Equivalent Sharpness?

Started Sep 21, 2013 | Discussions thread
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Jack Hogan
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Equivalent Sharpness?
Sep 21, 2013

This 'Equivalence ' stuff is a hoot. Just when you think you have it figured out, out comes the next bit... Take for instance sharpness.

In an equivalent image (same FOV, same relative AA, same sensor technology, same number of pixels, same viewing size and distance, same DOF, same SNR) it turns out that to have 'equivalent' sharpness the lens on a crop sensor needs to be 1.5x as sharp as the lens on FF - the mFT lens needs to be almost twice as sharp as the one on FF. Well, are they?

Here is your archetypal lens, a 50mm f/1.8. This type of lens has been in use on 35mm film for over 100 years. It has been designed and re-designed so that it is optimized for typical usage, with peak sharpness between f/2.8 and f/11 - because that f/number range was most useful to photographers shooting with it during that time span. This is what its MTF50 performance looks like in a recent incarnation, courtesy ofLenstip.com

Lens Mounted on a D3X, with about a 6um pixel pitch

It follows that if a photographer were investigating a switch of formats, say to mFT, they would want a prime that would behave much like it - assuming that photography subjects have not changed much over the last century. If a century of experience is worth anything, chances are that the photographer would want performance equivalent to this (the red line represents an mFT lens that would perform equivalently to the 50mm f/1.8 on FF)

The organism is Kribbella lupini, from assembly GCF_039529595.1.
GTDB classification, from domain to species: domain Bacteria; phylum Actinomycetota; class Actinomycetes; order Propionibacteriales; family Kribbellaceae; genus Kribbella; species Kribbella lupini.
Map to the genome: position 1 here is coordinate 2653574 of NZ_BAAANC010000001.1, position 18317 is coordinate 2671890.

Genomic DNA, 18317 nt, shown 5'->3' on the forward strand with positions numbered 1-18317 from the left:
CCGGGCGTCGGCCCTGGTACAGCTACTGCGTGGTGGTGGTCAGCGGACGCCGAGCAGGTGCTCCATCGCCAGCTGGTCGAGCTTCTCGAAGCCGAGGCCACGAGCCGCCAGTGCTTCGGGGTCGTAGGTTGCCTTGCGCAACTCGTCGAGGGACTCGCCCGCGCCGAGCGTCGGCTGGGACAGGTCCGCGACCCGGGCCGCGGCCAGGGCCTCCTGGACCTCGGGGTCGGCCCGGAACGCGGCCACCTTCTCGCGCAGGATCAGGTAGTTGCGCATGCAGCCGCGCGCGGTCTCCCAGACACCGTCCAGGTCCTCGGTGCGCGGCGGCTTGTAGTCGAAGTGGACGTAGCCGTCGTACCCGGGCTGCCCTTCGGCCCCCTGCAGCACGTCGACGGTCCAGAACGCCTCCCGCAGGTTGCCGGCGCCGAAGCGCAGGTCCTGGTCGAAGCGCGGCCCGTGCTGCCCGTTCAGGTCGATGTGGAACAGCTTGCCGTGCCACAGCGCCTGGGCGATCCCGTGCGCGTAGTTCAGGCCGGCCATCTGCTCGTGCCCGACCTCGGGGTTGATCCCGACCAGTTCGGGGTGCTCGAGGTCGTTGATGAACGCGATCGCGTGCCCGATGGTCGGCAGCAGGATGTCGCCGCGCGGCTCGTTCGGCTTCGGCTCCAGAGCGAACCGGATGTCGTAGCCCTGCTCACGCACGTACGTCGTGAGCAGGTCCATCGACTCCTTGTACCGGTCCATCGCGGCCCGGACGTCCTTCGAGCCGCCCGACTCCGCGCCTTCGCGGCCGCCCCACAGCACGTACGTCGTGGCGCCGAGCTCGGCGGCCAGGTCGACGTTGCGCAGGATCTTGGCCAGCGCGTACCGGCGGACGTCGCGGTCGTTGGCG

Equivalent Lenses producing Equivalent image sharpness on mFT and FF

Such a 25mm lens, in an equivalent situation, would result in similar sharpness in images produced by mFT as the 50mm lens above would on FF. The problem is that it doesn't seem to exist. Here is for instance a Leica DG Summilux 25mm f/1.4 aspherical plotted against the ideal 50mm f/1.8 equivalent

The 25mm Leica on mFT appears to come up short in terms of equivalent sharpness compared to the 50mm on FF

Not even close. The thing is I looked and I looked - at every focal length - and every time the mFT came up short on an apples-to-apples comparison*, even ignoring the f/number shift and simply concentrating on peak performance. Am I doing something wrong? Is FF it for the sharpness conscious amateur photographer?

Jack

*DON'T get me started on the absolute lack of standardization in sharpness measurements that make it very hard to compare apples to apples.

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